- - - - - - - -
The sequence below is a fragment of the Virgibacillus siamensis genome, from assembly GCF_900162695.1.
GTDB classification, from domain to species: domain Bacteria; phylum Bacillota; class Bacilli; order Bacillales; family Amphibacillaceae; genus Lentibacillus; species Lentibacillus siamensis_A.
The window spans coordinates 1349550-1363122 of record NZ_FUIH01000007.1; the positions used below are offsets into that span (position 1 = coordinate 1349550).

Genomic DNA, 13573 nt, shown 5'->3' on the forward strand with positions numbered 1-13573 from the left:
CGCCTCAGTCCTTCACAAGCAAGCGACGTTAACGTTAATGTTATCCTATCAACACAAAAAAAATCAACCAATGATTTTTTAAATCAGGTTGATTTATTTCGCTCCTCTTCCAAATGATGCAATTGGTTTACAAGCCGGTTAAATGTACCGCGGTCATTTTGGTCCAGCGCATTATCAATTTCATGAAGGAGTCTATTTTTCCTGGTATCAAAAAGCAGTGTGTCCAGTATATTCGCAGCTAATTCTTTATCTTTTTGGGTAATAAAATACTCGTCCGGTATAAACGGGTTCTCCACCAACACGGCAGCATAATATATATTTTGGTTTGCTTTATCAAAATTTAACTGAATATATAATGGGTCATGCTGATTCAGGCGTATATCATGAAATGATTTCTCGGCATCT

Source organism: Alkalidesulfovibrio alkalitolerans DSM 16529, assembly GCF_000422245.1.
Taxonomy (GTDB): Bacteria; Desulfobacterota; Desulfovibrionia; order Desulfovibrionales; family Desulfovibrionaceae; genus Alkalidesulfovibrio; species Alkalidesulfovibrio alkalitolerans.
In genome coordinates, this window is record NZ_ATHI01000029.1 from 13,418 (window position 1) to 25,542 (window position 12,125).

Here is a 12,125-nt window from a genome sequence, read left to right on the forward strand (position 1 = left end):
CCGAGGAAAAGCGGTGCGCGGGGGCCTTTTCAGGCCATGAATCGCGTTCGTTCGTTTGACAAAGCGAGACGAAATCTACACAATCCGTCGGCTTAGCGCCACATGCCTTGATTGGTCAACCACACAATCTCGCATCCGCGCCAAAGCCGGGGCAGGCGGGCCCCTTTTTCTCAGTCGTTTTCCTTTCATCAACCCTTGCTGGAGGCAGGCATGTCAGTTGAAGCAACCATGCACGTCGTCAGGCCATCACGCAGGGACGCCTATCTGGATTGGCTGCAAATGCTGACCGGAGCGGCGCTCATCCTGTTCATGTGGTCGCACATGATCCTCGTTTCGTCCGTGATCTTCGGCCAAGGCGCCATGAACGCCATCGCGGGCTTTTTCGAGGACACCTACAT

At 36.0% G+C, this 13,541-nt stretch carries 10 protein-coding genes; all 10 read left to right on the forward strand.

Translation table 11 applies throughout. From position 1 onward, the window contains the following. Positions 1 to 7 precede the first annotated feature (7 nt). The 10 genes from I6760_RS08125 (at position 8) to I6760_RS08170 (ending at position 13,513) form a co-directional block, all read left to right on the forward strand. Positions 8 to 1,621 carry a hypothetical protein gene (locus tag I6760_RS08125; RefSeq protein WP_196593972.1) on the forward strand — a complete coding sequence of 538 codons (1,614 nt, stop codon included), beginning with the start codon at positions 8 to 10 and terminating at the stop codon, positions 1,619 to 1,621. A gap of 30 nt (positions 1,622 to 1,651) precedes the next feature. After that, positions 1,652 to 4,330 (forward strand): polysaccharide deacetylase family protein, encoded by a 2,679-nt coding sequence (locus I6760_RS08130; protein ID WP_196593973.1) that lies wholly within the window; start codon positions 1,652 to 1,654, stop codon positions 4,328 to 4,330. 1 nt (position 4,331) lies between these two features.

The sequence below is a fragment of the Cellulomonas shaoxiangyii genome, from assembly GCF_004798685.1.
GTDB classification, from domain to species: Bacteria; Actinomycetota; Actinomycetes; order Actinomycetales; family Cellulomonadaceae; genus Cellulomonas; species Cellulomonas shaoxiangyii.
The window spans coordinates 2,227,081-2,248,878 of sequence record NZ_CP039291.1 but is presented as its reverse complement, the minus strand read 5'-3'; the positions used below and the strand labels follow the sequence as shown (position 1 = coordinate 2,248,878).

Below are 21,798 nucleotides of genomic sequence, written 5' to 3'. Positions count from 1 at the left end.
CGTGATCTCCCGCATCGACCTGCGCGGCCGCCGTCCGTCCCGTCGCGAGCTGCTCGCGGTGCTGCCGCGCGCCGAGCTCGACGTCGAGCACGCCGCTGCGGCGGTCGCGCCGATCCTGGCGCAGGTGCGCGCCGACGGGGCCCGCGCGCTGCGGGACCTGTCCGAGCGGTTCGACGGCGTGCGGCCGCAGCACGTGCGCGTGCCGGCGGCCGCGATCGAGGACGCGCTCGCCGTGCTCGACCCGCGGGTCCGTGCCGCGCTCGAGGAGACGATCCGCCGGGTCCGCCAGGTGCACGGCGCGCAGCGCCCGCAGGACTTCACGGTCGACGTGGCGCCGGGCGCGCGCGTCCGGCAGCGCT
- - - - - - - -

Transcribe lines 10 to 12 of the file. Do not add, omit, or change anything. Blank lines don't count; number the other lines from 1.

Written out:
CCGAGGAAAAGCGGTGCGCGGGGGCCTTTTCAGGCCATGAATCGCGTTCGTTCGTTTGACAAAGCGAGACGAAATCTACACAATCCGTCGGCTTAGCGCCACATGCCTTGATTGGTCAACCACACAATCTCGCATCCGCGCCAAAGCCGGGGCAGGCGGGCCCCTTTTTCTCAGTCGTTTTCCTTTCATCAACCCTTGCTGGAGGCAGGCATGTCAGTTGAAGCAACCATGCACGTCGTCAGGCCATCACGCAGGGACGCCTATCTGGATTGGCTGCAAATGCTGACCGGAGCGGCGCTCATCCTGTTCATGTGGTCGCACATGATCCTCGTTTCGTCCGTGATCTTCGGCCAAGGCGCCATGAACGCCATCGCGGGCTTTTTCGAGGACACCTACAT

At 36.0% G+C, this 13,541-nt stretch carries 10 protein-coding genes; all 10 read left to right on the forward strand.

Translation table 11 applies throughout. From position 1 onward, the window contains the following. Positions 1 to 7 precede the first annotated feature (7 nt). The 10 genes from I6760_RS08125 (at position 8) to I6760_RS08170 (ending at position 13,513) form a co-directional block, all read left to right on the forward strand. Positions 8 to 1,621 carry a hypothetical protein gene (locus tag I6760_RS08125; RefSeq protein WP_196593972.1) on the forward strand — a complete coding sequence of 538 codons (1,614 nt, stop codon included), beginning with the start codon at positions 8 to 10 and terminating at the stop codon, positions 1,619 to 1,621. A gap of 30 nt (positions 1,622 to 1,651) precedes the next feature. After that, positions 1,652 to 4,330 (forward strand): polysaccharide deacetylase family protein, encoded by a 2,679-nt coding sequence (locus I6760_RS08130; protein ID WP_196593973.1) that lies wholly within the window; start codon positions 1,652 to 1,654, stop codon positions 4,328 to 4,330. 1 nt (position 4,331) lies between these two features.